Bryan Obonyo, Shay Sade, Monique Touko, David Osafo, and Ian Oplot are a London-born and bred group of friends who one day decided they would record their reactions to Afrobeats music videos by African artists. That fine day occurred, according to their official website, in 2017. Fast forward to 2021 and the Ubunifu Space YouTube channel has provided viewers with content compelling enough to amass more than 288,000 subscribers. The closely-knit group of Brits has also already produced its first eight-part docu-series, #Ubuontour, following the friends around as they discovered South Africa and Kenya in December of 2019.
On the other side of the Atlantic, 27-year-old Louisville, Kentucky-based creator, Tremayne Yocum has pivoted his Mansa Mayne channel on YouTube to focus on producing content centred on his reactions to amapiano and South African hip-hop music videos, as well as amapiano dance and viral videos.
These two seemingly mundane examples of young people doing what they do - using the internet, social media, and digital platforms to express themselves - also point to a more impactful trend: the power of the internet to build and nurture cultural movements. Contemporary African music and dance culture are quintessential examples of this.
YouTube has played an essential role in the discovery and development of popular African sounds and the export of the continent’s music to listeners worldwide. The 25 most-watched sub-Saharan African artists on YouTube get more than 70% of their views from outside of Africa. That’s not only astounding, but it also further illustrates the potential that the platform has for breaking continental subcultures, and growing a base for them overseas.
The internet has an immense potential to change dominant representations of the continent, its countries, and its peoples to ones that are more representative, of not only the realities on the ground but also the potential and immense talent and innovation that Africa has to offer the world.
In 2020, as the world was trying to get to grips with the Covid-19 pandemic, YouTube partnered with Viacom CBS’s MTV Base and Hollywood star Idris Elba to take the Africa Day Benefit Concert At Home to places and people that traditional television would not normally necessarily be able to reach while supporting the continent’s fight against the effects of the pandemic.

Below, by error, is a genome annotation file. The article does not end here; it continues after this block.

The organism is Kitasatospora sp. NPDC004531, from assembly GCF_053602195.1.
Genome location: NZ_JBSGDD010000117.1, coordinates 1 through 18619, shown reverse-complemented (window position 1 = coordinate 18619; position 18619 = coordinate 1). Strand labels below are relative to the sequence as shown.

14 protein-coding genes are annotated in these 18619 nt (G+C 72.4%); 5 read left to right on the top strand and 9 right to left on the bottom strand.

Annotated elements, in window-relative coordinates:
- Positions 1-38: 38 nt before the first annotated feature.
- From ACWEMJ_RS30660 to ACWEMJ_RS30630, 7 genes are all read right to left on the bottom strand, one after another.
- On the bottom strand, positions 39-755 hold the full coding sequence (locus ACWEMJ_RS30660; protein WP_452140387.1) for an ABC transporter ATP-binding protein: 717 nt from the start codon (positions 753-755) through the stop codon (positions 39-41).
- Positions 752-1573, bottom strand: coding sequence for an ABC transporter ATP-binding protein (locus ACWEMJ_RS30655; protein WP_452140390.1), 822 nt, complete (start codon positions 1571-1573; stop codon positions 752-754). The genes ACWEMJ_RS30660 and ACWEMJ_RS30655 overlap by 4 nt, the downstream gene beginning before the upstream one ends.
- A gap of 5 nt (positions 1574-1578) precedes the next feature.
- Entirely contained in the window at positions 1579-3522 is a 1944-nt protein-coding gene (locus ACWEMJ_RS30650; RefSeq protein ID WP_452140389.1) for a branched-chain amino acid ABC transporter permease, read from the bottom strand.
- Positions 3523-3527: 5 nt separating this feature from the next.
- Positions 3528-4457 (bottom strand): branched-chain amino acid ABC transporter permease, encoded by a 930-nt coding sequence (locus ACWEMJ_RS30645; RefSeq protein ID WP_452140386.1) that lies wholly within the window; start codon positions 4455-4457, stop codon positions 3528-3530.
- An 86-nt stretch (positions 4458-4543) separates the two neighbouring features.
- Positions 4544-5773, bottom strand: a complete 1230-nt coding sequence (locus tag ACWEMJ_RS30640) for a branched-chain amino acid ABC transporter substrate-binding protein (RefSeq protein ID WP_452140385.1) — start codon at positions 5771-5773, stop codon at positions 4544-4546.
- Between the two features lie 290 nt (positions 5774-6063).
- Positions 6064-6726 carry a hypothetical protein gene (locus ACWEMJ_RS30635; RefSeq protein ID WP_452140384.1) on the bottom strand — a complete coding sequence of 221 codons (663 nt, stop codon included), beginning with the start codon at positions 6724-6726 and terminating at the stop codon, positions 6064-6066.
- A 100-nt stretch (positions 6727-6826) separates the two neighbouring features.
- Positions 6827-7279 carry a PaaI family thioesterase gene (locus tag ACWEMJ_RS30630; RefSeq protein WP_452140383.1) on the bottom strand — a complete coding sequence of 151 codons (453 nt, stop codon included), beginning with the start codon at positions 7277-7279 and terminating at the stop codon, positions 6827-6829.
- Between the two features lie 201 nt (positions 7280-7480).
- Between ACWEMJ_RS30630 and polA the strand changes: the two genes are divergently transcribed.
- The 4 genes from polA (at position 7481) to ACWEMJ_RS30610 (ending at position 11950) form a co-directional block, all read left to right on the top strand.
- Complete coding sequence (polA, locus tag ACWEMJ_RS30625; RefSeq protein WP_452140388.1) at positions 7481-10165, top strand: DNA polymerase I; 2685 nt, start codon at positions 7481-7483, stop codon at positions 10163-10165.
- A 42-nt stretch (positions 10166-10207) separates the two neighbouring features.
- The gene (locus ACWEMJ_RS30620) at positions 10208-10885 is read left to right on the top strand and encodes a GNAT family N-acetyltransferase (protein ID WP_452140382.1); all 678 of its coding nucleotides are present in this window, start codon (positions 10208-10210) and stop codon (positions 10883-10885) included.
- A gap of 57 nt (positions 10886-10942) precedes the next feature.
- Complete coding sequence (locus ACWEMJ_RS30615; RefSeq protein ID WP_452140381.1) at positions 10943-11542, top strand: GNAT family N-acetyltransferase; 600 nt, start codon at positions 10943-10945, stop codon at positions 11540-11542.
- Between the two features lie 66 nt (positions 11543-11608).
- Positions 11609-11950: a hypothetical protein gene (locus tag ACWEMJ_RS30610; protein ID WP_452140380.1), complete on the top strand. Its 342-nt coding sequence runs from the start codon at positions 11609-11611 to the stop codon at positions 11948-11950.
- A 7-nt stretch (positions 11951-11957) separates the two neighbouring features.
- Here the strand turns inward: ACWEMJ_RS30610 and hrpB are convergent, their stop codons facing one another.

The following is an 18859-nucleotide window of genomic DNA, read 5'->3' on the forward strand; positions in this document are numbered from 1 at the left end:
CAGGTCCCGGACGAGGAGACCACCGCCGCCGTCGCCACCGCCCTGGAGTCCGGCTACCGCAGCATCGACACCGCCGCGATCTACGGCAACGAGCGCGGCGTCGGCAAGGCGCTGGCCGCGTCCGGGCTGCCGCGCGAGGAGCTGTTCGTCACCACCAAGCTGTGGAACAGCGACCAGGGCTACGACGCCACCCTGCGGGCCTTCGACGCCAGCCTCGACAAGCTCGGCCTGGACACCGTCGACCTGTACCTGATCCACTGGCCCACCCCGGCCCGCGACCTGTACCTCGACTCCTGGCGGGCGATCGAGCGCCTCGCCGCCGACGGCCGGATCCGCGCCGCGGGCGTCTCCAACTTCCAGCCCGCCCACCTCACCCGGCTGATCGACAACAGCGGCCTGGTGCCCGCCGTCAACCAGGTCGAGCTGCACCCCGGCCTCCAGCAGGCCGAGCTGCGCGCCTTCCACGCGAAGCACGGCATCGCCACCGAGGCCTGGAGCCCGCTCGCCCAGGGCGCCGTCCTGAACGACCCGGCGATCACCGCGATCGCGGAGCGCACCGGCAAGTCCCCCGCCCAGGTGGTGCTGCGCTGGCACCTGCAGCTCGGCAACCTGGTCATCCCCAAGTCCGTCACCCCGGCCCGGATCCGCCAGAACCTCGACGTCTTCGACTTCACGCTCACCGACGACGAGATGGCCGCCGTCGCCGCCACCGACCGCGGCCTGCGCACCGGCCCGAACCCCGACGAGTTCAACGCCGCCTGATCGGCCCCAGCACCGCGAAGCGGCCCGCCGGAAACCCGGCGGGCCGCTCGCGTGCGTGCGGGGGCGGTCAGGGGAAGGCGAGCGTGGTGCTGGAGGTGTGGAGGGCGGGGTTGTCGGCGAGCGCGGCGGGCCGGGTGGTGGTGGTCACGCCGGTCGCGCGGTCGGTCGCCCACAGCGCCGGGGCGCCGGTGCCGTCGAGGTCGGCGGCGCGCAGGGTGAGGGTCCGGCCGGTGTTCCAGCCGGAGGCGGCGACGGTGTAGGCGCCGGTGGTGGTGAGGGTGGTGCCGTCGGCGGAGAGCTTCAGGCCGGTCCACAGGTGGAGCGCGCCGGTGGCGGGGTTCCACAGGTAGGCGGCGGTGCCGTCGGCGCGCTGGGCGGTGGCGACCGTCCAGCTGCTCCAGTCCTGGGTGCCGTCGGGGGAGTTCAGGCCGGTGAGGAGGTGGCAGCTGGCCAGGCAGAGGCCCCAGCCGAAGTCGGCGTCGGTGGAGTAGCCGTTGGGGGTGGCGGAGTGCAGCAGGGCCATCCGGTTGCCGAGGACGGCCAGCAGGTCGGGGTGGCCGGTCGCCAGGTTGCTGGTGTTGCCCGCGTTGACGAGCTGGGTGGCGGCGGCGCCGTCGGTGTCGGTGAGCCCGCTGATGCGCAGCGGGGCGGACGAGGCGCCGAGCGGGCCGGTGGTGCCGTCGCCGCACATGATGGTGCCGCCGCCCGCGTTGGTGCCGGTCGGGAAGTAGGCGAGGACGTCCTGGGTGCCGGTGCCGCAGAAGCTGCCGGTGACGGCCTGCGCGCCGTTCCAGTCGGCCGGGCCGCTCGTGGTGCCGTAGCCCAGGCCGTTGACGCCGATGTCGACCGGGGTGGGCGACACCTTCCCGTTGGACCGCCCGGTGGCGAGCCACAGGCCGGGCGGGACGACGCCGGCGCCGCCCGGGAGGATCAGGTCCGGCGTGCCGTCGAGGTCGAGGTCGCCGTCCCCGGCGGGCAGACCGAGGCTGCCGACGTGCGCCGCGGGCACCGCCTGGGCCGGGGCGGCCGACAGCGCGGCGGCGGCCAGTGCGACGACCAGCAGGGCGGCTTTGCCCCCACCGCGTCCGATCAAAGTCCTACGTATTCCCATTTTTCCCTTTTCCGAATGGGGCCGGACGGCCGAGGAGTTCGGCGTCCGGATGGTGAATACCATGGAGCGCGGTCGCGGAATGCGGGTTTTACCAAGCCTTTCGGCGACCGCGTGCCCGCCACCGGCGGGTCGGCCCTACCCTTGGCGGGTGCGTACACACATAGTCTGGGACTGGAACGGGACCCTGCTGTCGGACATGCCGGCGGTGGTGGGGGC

Beyond music, the internet can also play an important role in shaping the narrative on the continent overall. Africa's rich storytelling culture has been proven, with Nollywood, for example, cultivating large global audiences. African storytellers are taking advantage of the internet, and platforms such as ours, to share their passions and cultures.
This year, an inaugural class of African YouTubers received grants for the development of their content, giving the 23 #YouTubeBlack Voices Fund content creators an opportunity to thrive on and add diverse viewpoints to the platform. As we, once again, prepare to celebrate Africa Day, it’s incumbent upon us to reflect on where and how we want our beautiful, vibrant, and youthful continent to go. And the odds seem to be pointing in our favour.
As a continent, Africa is poised for growth and development. By 2030, according to the World Economic Forum, one in five people will be African and by 2034, Africa is expected to have the world’s largest working-age population of 1.1 billion. Similarly, CFR.org expects that by the year 2100, one in three people on Earth will be African. This means that, by the end of the century, sub-Saharan Africa—which already has an extraordinarily young population—will be home to almost half of the young people in the world.